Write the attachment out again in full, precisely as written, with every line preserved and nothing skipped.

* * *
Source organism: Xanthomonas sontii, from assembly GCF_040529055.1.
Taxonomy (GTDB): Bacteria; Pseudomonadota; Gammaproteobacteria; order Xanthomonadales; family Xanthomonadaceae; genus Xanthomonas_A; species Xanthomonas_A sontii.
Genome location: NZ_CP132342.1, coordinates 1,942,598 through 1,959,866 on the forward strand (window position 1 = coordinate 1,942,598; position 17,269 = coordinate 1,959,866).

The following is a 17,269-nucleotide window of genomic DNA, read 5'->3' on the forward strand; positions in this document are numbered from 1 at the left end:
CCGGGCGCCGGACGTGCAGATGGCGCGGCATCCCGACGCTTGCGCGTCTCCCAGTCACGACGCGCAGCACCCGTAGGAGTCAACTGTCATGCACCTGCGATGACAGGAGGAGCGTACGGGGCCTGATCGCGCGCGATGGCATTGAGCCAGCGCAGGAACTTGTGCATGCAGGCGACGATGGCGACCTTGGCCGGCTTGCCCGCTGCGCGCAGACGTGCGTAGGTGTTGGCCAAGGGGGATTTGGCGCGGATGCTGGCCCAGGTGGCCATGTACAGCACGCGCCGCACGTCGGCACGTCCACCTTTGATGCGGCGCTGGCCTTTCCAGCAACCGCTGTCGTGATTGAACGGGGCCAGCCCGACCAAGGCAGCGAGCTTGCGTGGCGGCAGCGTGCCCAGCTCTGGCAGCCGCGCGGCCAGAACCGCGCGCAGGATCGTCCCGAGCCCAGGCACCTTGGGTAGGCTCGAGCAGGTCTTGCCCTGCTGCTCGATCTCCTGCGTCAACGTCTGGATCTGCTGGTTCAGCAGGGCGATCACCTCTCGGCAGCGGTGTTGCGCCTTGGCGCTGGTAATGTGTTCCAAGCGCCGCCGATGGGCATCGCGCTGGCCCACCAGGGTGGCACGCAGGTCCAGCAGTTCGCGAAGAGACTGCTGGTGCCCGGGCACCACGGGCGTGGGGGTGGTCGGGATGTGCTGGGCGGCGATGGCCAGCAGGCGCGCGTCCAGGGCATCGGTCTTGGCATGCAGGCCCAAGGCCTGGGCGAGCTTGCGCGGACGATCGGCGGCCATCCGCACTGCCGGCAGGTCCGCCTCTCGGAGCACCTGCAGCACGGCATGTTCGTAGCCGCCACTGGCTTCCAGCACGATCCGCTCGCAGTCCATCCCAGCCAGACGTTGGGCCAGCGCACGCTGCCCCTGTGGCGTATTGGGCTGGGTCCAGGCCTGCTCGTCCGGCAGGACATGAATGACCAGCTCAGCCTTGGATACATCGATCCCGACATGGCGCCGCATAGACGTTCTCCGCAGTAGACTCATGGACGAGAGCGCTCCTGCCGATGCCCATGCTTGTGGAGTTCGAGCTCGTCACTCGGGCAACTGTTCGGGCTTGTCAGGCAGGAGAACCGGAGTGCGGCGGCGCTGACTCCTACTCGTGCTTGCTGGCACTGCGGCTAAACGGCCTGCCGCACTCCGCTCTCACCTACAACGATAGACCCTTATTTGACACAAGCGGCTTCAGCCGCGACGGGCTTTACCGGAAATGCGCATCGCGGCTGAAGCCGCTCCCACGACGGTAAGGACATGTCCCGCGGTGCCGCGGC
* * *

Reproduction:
Source organism: Xanthomonas sontii, from assembly GCF_040529055.1.
Taxonomy (GTDB): Bacteria; Pseudomonadota; Gammaproteobacteria; order Xanthomonadales; family Xanthomonadaceae; genus Xanthomonas_A; species Xanthomonas_A sontii.
Genome location: NZ_CP132342.1, coordinates 1,942,598 through 1,959,866 on the forward strand (window position 1 = coordinate 1,942,598; position 17,269 = coordinate 1,959,866).

The following is a 17,269-nucleotide window of genomic DNA, read 5'->3' on the forward strand; positions in this document are numbered from 1 at the left end:
CCGGGCGCCGGACGTGCAGATGGCGCGGCATCCCGACGCTTGCGCGTCTCCCAGTCACGACGCGCAGCACCCGTAGGAGTCAACTGTCATGCACCTGCGATGACAGGAGGAGCGTACGGGGCCTGATCGCGCGCGATGGCATTGAGCCAGCGCAGGAACTTGTGCATGCAGGCGACGATGGCGACCTTGGCCGGCTTGCCCGCTGCGCGCAGACGTGCGTAGGTGTTGGCCAAGGGGGATTTGGCGCGGATGCTGGCCCAGGTGGCCATGTACAGCACGCGCCGCACGTCGGCACGTCCACCTTTGATGCGGCGCTGGCCTTTCCAGCAACCGCTGTCGTGATTGAACGGGGCCAGCCCGACCAAGGCAGCGAGCTTGCGTGGCGGCAGCGTGCCCAGCTCTGGCAGCCGCGCGGCCAGAACCGCGCGCAGGATCGTCCCGAGCCCAGGCACCTTGGGTAGGCTCGAGCAGGTCTTGCCCTGCTGCTCGATCTCCTGCGTCAACGTCTGGATCTGCTGGTTCAGCAGGGCGATCACCTCTCGGCAGCGGTGTTGCGCCTTGGCGCTGGTAATGTGTTCCAAGCGCCGCCGATGGGCATCGCGCTGGCCCACCAGGGTGGCACGCAGGTCCAGCAGTTCGCGAAGAGACTGCTGGTGCCCGGGCACCACGGGCGTGGGGGTGGTCGGGATGTGCTGGGCGGCGATGGCCAGCAGGCGCGCGTCCAGGGCATCGGTCTTGGCATGCAGGCCCAAGGCCTGGGCGAGCTTGCGCGGACGATCGGCGGCCATCCGCACTGCCGGCAGGTCCGCCTCTCGGAGCACCTGCAGCACGGCATGTTCGTAGCCGCCACTGGCTTCCAGCACGATCCGCTCGCAGTCCATCCCAGCCAGACGTTGGGCCAGCGCACGCTGCCCCTGTGGCGTATTGGGCTGGGTCCAGGCCTGCTCGTCCGGCAGGACATGAATGACCAGCTCAGCCTTGGATACATCGATCCCGACATGGCGCCGCATAGACGTTCTCCGCAGTAGACTCATGGACGAGAGCGCTCCTGCCGATGCCCATGCTTGTGGAGTTCGAGCTCGTCACTCGGGCAACTGTTCGGGCTTGTCAGGCAGGAGAACCGGAGTGCGGCGGCGCTGACTCCTACTCGTGCTTGCTGGCACTGCGGCTAAACGGCCTGCCGCACTCCGCTCTCACCTACAACGATAGACCCTTATTTGACACAAGCGGCTTCAGCCGCGACGGGCTTTACCGGAAATGCGCATCGCGGCTGAAGCCGCTCCCACGACGGTAAGGACATGTCCCGCGGTGCCGCGGC